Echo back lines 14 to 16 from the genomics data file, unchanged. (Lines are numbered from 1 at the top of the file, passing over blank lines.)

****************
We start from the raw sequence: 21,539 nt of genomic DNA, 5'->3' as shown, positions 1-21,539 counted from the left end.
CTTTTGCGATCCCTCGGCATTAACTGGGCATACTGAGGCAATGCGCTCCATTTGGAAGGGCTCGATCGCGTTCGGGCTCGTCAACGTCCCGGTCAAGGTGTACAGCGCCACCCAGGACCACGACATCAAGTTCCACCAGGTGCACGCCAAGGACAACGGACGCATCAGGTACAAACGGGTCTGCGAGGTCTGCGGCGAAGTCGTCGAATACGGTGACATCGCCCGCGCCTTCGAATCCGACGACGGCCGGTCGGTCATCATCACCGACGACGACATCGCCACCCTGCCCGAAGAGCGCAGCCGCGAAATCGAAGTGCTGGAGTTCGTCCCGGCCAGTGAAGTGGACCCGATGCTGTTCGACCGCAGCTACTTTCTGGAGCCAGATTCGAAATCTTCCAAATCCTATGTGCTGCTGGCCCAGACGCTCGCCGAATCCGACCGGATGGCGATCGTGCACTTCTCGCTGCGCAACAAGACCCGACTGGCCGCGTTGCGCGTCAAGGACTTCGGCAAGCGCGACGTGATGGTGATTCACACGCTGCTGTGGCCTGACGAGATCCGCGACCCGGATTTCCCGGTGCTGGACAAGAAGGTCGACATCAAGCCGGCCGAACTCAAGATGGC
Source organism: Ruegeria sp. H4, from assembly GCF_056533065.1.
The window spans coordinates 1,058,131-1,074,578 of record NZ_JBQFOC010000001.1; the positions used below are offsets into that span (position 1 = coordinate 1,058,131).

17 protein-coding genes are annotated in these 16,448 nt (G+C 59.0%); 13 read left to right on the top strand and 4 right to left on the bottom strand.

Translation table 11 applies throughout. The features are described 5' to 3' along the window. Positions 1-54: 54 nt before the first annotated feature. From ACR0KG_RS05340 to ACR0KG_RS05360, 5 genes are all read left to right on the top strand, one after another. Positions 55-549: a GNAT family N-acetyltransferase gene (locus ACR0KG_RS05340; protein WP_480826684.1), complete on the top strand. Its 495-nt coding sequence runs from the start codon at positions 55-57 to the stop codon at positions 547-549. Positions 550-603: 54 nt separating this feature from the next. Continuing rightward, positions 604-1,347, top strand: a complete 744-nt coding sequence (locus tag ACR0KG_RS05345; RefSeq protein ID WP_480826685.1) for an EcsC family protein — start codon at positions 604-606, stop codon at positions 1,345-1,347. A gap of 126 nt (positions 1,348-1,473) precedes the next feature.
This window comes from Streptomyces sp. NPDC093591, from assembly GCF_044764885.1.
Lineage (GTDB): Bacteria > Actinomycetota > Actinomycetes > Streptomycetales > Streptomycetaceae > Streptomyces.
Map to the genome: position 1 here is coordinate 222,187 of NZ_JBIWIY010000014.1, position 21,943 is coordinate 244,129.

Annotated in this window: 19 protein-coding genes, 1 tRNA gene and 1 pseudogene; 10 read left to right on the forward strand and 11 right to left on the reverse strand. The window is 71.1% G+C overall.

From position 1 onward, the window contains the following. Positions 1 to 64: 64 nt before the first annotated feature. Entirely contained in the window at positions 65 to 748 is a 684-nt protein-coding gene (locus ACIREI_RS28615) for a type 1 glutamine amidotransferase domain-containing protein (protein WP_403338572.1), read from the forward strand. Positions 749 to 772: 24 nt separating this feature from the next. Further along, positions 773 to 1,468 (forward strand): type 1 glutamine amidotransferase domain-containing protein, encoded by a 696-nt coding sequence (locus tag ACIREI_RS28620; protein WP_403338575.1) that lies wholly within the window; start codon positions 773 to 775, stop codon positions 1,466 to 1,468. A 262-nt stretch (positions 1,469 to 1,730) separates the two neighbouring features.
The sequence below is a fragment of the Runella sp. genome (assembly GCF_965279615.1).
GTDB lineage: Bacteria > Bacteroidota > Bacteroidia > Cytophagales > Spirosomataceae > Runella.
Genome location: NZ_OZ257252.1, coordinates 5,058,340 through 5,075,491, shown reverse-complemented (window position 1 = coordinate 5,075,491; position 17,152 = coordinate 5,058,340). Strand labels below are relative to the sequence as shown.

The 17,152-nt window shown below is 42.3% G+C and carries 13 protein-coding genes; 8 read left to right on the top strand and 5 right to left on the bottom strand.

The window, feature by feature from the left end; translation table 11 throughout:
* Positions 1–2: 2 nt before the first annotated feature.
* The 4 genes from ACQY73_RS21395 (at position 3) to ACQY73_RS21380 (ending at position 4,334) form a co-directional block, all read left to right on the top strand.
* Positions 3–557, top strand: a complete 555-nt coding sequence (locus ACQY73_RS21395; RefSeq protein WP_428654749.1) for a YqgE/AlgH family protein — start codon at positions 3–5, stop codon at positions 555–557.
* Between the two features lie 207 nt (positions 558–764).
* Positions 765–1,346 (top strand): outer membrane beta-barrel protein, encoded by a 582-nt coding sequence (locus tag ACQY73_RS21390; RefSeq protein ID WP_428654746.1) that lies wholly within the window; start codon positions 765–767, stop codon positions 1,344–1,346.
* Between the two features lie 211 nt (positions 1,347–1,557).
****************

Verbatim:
Genome location: NZ_OZ257252.1, coordinates 5,058,340 through 5,075,491, shown reverse-complemented (window position 1 = coordinate 5,075,491; position 17,152 = coordinate 5,058,340). Strand labels below are relative to the sequence as shown.

The 17,152-nt window shown below is 42.3% G+C and carries 13 protein-coding genes; 8 read left to right on the top strand and 5 right to left on the bottom strand.

The window, feature by feature from the left end; translation table 11 throughout: